Year-End Wrapup

by admin on December 30, 2009

This morning I decided to tally my tournament results for the year 2009, breaking them down according to whether I was White or Black and according to the level of opposition. The results, I think you will agree, are rather surprising:

Against Masters Against Exp/Below TOTAL
w/ White +1 -7 =3 (23%) +5 -4 =1   (55%) +6 -11 =4 (38%)
w/ Black +3 -3 =1 (50%) +8 -1 =1   (85%) +11 -4 =2 (71%)
TOTAL +4 -10 =4 (33%) +13 -5 =2 (70%) +17 -15 =6 (53%)

I was aware during the year that I was doing badly with White and very well with Black. But I did not know the disparity was so extreme! I thought it was just because in most of my tournaments I happened to play White against the good players and Black against the weaker players. However, what the table shows is that the rating didn’t matter: no matter whether I was playing against a master or against a non-master, I still did way better with Black!

I’m not really sure how to explain it. Either my White openings are bad, or my psychology with White is bad. Or, just possibly, I was really unlucky with White this year.

What should I do about it? One extreme possibility might be to play 1. e3 on the opening move, with the idea of responding to 1. … e5 with 2. e4, thereby transposing to Black! I’m not sure I am willing to take it to that extreme, however …

A better idea would probably be to have more balance between 1. e4 and 1. d4. I have played 1. e4 exclusively since 2000. Jesse Kraai often talks admiringly about young players like Magnus Carlsen who are equally at home playing both of those opening moves. It would not be too much trouble to emulate them. The problem is just that I like most e4 openings better than most d4 openings. But liking does not necessarily translate to good results. If I can win more often with 1. d4, I ought to play it, whether I like it or not. It will also be good for my general chess understanding to see different kinds of positions.

It’s great that I got to play 38 rated games this year. I think that is close to the busiest year I’ve ever had. However, I now have a huge backlog of tournament games that I have not studied carefully. One of my principles for years has been to study EVERY tournament game I play, win or lose. But I am now 32 games in arrears! To catch up, I will have to analyze them more selectively. Probably I should study all the games with masters, plus the most important or interesting or puzzling non-master games.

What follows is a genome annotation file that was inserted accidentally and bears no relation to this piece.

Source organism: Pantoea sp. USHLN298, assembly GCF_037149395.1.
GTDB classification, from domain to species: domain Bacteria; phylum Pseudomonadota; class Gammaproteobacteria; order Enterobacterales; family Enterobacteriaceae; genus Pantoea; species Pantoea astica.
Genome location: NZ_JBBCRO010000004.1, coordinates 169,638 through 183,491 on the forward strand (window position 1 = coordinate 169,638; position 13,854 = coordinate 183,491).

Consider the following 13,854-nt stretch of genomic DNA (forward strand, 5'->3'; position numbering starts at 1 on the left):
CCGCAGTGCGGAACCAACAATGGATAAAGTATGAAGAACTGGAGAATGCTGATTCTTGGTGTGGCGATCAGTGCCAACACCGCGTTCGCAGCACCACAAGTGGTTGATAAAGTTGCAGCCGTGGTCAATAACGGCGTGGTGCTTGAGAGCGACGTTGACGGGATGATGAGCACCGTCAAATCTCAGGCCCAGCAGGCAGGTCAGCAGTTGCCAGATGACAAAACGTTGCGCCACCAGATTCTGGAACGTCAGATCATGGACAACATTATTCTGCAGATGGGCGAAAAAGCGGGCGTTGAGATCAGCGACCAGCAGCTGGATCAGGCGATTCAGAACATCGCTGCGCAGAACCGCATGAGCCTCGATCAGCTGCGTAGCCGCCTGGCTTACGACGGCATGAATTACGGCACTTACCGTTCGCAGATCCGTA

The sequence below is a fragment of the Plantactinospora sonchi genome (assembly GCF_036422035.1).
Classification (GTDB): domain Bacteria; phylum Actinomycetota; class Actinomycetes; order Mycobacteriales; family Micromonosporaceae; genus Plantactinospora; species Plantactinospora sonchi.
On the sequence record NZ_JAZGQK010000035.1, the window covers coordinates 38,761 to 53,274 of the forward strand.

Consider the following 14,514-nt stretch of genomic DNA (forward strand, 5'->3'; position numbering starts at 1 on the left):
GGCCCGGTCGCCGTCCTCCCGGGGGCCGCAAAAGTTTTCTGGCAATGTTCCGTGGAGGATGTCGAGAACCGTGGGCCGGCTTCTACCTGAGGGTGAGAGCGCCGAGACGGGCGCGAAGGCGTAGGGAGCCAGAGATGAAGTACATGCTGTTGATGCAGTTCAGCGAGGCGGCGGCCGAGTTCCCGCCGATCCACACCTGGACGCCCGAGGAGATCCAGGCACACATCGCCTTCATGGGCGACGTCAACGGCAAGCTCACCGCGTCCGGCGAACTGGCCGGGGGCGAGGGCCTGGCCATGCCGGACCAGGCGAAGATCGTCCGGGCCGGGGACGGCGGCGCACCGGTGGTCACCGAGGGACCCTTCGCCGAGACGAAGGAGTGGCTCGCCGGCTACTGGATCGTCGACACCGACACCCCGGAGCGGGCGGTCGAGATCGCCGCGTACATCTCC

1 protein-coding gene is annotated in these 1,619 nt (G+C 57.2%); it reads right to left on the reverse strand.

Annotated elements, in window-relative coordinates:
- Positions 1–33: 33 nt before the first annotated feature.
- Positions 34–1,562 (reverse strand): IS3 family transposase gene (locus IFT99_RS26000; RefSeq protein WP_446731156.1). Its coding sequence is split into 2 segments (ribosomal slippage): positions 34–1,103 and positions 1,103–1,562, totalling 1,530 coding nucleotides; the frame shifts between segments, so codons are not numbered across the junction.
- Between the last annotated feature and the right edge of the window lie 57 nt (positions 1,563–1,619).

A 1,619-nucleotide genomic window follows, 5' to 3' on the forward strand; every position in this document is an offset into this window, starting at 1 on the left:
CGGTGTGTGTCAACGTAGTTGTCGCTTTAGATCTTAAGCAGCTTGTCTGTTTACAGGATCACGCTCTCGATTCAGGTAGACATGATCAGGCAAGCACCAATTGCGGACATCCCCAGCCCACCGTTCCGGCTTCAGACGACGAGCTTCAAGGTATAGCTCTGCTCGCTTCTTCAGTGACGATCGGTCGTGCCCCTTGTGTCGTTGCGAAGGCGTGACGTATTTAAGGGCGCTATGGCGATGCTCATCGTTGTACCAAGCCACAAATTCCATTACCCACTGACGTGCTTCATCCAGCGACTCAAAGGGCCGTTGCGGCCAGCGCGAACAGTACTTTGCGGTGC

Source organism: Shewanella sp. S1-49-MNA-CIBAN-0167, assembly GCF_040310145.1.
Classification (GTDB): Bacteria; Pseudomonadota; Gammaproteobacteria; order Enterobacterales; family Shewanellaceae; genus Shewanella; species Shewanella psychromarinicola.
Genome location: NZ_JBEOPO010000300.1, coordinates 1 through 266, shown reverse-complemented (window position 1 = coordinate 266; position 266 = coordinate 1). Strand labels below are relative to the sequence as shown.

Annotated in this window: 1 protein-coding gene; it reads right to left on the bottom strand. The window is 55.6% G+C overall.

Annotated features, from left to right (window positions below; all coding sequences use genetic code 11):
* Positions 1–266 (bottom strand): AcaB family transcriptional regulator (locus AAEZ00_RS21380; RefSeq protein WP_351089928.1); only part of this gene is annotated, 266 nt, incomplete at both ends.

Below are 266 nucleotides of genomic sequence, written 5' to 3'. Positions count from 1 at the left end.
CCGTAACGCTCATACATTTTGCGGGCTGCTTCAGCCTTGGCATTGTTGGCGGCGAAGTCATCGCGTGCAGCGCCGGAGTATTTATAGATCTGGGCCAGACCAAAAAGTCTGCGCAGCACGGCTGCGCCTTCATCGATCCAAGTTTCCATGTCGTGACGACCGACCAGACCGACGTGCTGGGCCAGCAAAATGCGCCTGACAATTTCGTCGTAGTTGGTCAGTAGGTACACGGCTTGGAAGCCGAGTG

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{ 8 comments… read them below or add one }

Michael Goeller December 30, 2009 at 7:06 pm

I think your openings are the most likely culprit in all of your losses. I mean, come on, 9…Bb7!?!?!?? in the Fritz-Ulvestad?
🙂

Face it, you do play some unusual lines (even if that’s “the pot calling the kettle black” to some extent). I’d be curious about the specific break down. Have you lost with the Homo Erectus (4.g4!?!?!?? Caro-Kann Advance) or Sic Nuke (1.e4 c5 2.f4 d5 3.Nf3!?!?!?!?? etc) this year?

I don’t know if you need to switch to 1.d4 so much as to just adopt safer stuff against strong opponents. Yermolinsky talks about that in the Road to Chess Improvement, where he says he most dislikes it when lower-rated players stick to mainstream theory, because then he is basically having to face GM-quality moves.

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Ernest Hong December 30, 2009 at 10:05 pm

Hi Dana,

Your analysis of your results made me Google Yoda quotes for one that was apropos. Here’s a conversation:

Luke: “Is the dark side stronger?”
Yoda: “No, no, no. Quicker, easier, more seductive.”
Luke: “But how am I to know the good side from the bad?”
Yoda: “You will know… when you are calm, at peace, passive. A Jedi uses the Force for knowledge and defense, never for attack.”

I would also appeal to you to get rid of Mrs. Kim in the upper right corner of your blog and put in Yoda’s: